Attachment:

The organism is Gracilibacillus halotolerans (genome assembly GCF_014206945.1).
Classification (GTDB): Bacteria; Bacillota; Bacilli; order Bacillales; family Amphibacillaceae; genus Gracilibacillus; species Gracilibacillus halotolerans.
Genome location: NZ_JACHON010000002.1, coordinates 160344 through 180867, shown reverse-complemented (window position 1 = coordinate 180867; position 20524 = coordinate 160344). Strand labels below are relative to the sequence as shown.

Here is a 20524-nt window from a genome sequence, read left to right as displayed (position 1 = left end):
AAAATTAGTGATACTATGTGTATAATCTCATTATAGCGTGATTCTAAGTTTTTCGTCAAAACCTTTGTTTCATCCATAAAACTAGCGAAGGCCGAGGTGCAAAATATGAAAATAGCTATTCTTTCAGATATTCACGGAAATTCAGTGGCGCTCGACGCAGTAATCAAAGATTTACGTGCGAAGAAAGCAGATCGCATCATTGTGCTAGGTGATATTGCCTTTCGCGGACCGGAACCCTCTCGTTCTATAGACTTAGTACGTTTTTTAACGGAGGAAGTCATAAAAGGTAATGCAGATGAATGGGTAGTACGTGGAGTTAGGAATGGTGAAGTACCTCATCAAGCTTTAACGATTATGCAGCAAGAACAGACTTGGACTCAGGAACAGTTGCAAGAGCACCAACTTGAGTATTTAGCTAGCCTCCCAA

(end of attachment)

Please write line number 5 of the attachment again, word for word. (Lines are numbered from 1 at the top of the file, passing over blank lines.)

AAAATTAGTGATACTATGTGTATAATCTCATTATAGCGTGATTCTAAGTTTTTCGTCAAAACCTTTGTTTCATCCATAAAACTAGCGAAGGCCGAGGTGCAAAATATGAAAATAGCTATTCTTTCAGATATTCACGGAAATTCAGTGGCGCTCGACGCAGTAATCAAAGATTTACGTGCGAAGAAAGCAGATCGCATCATTGTGCTAGGTGATATTGCCTTTCGCGGACCGGAACCCTCTCGTTCTATAGACTTAGTACGTTTTTTAACGGAGGAAGTCATAAAAGGTAATGCAGATGAATGGGTAGTACGTGGAGTTAGGAATGGTGAAGTACCTCATCAAGCTTTAACGATTATGCAGCAAGAACAGACTTGGACTCAGGAACAGTTGCAAGAGCACCAACTTGAGTATTTAGCTAGCCTCCCAA